False Personation / Impersonation | California PC 530

Taking on the persona of another person in California is often a serious criminal offense. ‘False personation’ is an in-depth and specific law that covers a number of criminal activities; commission of any of these activities while impersonating another will bring with it serious jail time if convicted.

The State of California actually sets forth the law defining false personation, as well as the possible punishments if a person is convicted of this crime. The actual bail amounts will vary between counties, and they will be large – so, it’s in your best interest to contact one of our Bail Hotline’s locations and have a bail agent work on your release for only 10% of the face amount of bail.

Crimes of False Personation

False personation can take many forms that are punishable under the law. The first mention of personation in California Penal Code 530 is that it is a felony to impersonate a person and marry or pretend to marry another, even if the person married was aware of the impersonation. The next mention is that credibly impersonating another person on the Internet in an effort to defraud, harass or intimidate another person is also a punishable crime.

The law goes on to say that impersonating a person in either their official or private capacity is a crime, if the offender engages in certain activities. These activities include making bail or becoming the surety for an arrestee, verifying or publishing a document in another person’s name in an effort for the document to be used as true, or performing any other act which would leave the person impersonated liable for civil or criminal penalties.

False personation laws go on to describe manufacturing, selling or providing false birth certificates, false baptismal certificates or false government-issued identification cards as a crime. A person can even be charged with false personation if they say they are someone else in an effort to receive a payment meant for the person they’re impersonating. Assisting anyone in obtaining a document from the Department of Motor Vehicles that they don’t legitimately deserve is also considered a crime under false personation. The law goes on to define several other instances of personation. Most of these laws involve committing fraud while impersonating another.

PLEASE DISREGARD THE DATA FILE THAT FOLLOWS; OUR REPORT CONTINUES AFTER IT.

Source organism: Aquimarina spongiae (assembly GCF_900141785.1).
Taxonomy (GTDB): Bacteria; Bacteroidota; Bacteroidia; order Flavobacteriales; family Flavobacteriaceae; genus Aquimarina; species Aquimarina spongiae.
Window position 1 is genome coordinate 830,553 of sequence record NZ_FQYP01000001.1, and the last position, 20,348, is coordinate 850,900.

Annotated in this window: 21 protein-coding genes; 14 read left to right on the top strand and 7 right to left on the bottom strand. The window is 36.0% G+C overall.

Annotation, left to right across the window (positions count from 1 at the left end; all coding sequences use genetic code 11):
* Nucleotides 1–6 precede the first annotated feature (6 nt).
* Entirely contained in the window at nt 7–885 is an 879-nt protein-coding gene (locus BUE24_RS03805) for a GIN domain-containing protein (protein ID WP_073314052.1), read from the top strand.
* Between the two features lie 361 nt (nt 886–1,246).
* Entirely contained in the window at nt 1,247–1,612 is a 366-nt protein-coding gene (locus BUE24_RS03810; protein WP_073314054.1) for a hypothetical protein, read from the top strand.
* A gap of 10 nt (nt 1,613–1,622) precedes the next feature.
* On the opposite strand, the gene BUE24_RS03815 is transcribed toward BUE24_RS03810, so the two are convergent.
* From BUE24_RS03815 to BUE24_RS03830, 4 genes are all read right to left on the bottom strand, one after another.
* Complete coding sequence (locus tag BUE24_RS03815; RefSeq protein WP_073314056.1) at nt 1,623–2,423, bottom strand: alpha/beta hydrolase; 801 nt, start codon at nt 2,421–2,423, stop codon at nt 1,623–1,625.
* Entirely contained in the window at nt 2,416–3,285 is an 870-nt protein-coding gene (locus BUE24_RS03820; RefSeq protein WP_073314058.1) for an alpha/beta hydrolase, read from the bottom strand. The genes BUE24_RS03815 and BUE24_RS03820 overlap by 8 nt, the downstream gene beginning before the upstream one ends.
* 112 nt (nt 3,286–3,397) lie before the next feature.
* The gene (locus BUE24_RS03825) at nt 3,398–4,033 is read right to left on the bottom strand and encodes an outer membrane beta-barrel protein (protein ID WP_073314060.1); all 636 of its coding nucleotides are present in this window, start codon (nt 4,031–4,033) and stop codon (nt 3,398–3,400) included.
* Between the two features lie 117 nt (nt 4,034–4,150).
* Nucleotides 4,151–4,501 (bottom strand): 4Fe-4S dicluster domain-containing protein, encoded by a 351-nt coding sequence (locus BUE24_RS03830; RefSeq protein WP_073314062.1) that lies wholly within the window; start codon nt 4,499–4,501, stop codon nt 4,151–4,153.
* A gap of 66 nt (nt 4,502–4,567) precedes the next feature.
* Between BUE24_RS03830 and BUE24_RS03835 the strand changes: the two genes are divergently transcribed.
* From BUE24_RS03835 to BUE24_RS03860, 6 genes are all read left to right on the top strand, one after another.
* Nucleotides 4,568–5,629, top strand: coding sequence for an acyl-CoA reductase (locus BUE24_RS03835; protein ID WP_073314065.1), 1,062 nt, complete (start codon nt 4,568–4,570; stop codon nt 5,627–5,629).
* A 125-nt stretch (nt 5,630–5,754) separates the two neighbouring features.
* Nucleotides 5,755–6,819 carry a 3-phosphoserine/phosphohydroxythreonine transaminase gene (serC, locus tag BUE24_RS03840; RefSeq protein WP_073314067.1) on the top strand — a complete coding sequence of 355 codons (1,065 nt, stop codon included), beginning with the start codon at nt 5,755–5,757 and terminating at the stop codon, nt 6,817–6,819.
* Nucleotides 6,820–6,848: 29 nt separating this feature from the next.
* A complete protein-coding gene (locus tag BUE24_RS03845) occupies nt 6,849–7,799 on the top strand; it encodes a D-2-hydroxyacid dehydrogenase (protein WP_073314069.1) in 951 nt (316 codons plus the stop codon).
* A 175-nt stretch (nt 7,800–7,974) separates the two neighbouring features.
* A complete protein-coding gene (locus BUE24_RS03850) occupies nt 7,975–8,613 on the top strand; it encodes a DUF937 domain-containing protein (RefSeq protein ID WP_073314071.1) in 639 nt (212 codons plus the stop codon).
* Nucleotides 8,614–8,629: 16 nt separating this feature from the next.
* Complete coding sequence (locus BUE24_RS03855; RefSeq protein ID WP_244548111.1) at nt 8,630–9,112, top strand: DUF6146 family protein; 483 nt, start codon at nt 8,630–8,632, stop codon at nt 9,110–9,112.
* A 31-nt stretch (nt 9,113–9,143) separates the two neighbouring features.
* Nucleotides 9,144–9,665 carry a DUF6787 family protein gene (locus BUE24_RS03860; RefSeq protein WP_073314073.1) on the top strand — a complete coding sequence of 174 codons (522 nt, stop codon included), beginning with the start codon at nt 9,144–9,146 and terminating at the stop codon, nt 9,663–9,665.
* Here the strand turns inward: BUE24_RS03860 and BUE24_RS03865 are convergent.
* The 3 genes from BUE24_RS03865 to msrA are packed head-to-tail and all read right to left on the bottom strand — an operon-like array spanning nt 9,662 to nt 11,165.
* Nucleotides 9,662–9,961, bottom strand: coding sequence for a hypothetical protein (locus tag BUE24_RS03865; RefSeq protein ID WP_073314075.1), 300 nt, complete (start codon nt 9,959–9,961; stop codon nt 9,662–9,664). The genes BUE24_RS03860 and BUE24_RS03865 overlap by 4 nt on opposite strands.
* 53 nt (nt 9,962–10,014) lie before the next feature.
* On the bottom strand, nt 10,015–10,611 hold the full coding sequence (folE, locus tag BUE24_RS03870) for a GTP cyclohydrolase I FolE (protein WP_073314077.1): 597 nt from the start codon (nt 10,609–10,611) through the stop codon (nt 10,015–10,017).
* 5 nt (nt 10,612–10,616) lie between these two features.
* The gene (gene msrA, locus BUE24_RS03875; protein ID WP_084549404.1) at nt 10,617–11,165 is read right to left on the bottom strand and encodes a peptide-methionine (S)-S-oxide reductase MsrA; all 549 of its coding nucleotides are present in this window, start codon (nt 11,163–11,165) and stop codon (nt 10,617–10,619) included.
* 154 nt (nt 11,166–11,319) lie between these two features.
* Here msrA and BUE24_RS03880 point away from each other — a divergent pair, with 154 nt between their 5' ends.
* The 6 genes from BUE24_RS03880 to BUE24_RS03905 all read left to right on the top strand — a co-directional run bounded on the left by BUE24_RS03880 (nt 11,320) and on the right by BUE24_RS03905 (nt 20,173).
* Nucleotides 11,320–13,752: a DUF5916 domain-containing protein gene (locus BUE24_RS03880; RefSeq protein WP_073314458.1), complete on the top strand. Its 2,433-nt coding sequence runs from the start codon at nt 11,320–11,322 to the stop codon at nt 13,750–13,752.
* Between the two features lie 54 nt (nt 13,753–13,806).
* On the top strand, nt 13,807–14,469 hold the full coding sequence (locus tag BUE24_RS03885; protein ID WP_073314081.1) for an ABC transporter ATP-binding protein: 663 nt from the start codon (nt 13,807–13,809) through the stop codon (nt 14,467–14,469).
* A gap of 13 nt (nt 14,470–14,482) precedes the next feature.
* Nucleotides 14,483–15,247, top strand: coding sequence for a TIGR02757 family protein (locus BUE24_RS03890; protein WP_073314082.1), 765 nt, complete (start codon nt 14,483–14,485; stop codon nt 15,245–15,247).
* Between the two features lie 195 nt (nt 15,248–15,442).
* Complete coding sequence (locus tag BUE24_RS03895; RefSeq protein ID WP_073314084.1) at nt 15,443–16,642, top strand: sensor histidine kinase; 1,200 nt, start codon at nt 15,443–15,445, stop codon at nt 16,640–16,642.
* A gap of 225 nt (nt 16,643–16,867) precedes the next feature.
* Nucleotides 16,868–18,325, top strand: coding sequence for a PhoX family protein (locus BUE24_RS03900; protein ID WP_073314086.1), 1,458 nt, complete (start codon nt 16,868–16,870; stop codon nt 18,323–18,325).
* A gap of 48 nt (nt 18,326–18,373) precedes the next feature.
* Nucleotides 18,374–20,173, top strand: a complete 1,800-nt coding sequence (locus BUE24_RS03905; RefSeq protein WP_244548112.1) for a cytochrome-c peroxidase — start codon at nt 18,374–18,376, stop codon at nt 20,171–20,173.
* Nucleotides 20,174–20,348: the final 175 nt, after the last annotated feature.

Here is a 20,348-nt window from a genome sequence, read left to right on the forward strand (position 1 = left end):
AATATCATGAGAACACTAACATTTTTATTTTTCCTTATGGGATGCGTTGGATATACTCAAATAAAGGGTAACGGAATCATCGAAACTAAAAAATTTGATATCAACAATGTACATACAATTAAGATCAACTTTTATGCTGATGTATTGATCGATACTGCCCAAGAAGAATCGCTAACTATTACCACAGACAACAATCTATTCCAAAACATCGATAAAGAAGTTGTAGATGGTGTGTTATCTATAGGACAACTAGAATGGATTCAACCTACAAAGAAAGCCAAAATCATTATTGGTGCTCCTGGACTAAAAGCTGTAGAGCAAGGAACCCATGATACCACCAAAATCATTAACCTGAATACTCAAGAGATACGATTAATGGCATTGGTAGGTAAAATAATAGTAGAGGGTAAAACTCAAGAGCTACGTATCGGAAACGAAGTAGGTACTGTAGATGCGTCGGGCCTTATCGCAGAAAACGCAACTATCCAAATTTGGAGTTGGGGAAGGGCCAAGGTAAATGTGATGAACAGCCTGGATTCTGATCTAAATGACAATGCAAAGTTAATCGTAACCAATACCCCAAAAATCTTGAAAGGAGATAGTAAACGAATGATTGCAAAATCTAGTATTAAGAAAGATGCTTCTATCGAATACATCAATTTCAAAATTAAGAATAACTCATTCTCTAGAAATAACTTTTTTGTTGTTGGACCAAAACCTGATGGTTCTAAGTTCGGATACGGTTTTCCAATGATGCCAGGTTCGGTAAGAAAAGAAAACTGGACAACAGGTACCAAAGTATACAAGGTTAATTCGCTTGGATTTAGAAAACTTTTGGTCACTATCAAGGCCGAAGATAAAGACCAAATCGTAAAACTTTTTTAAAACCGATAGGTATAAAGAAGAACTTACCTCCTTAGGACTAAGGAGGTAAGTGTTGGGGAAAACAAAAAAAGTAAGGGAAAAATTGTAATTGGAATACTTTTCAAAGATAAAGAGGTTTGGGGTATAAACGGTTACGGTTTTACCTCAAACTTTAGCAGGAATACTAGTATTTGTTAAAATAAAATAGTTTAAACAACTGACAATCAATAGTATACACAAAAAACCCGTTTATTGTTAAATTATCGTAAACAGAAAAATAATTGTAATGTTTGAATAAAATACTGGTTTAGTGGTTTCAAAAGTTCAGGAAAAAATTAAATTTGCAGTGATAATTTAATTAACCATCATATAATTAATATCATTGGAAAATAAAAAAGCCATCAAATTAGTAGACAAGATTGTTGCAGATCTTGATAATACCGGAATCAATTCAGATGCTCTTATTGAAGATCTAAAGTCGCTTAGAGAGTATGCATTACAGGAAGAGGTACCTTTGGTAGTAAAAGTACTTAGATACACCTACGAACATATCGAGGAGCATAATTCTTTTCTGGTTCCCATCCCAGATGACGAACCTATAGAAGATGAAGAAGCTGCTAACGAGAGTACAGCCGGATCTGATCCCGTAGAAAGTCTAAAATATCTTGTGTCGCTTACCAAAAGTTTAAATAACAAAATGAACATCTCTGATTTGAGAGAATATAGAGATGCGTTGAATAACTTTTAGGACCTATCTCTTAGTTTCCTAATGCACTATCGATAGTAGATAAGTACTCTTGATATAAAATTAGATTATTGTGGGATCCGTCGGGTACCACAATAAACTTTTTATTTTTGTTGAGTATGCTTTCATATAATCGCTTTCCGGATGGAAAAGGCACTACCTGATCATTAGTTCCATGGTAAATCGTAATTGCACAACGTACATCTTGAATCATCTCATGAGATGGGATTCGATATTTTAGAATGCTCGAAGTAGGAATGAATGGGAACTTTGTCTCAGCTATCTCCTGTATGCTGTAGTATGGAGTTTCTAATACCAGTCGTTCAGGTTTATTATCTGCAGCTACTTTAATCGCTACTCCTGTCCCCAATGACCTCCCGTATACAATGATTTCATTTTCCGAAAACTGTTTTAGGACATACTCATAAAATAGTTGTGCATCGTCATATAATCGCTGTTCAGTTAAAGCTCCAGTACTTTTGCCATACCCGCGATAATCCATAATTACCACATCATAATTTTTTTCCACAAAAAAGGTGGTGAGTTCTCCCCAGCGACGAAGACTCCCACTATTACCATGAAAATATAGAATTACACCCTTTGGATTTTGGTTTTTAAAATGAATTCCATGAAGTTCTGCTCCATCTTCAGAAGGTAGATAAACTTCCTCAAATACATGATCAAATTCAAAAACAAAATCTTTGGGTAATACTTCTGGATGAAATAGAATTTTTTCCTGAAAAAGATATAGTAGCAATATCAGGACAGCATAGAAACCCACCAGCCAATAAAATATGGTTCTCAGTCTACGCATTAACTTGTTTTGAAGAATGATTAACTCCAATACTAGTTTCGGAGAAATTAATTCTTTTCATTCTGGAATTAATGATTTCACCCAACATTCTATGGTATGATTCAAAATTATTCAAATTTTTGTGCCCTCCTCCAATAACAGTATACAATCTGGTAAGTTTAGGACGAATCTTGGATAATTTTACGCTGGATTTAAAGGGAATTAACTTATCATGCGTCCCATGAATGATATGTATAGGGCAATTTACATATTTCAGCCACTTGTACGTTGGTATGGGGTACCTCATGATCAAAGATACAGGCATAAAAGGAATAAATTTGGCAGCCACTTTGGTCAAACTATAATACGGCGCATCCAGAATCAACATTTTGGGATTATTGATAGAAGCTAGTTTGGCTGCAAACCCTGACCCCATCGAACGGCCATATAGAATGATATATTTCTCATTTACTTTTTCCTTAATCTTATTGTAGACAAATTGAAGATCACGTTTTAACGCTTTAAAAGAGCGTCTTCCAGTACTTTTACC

Bail and Penalties

The preset bail amounts in most California County bail schedules usually treat all instances of false personation as one crime regardless of the possible outcome of trial. Los Angeles and Santa Barbara Counties, for instance, list a fifty thousand dollar bail amount for false personation; Monterey and San Benito Counties, however, only require a ten thousand dollar bail amount.
The penalties related to false personation vary depending on the actual act committed. Harassing someone online through impersonating another person is punishable by one year in jail and a fine of one thousand dollars. Manufacturing, selling, providing and owning false birth certificates, baptismal certificates and identification cards will bring the same one-year jail sentence and fine.

Impersonating another person to obtain bail for a defendant, publish or verify a written document as true – or commission of any act which could bring civil or criminal liabilities to the impersonated – is punishable by the same year in jail and a fine of ten thousand dollars. There are various ways, such as repeated offenses, for these penalties to increase; though first time offenders usually face a year in jail plus fines.

Anyone who is charged with this crime and doesn’t wish to spend a year or more in prison would do well to post bail and seek an attorney’s assistance as soon as possible. These charges are not minor and can end badly for the accused if they don’t have a knowledgeable attorney. 

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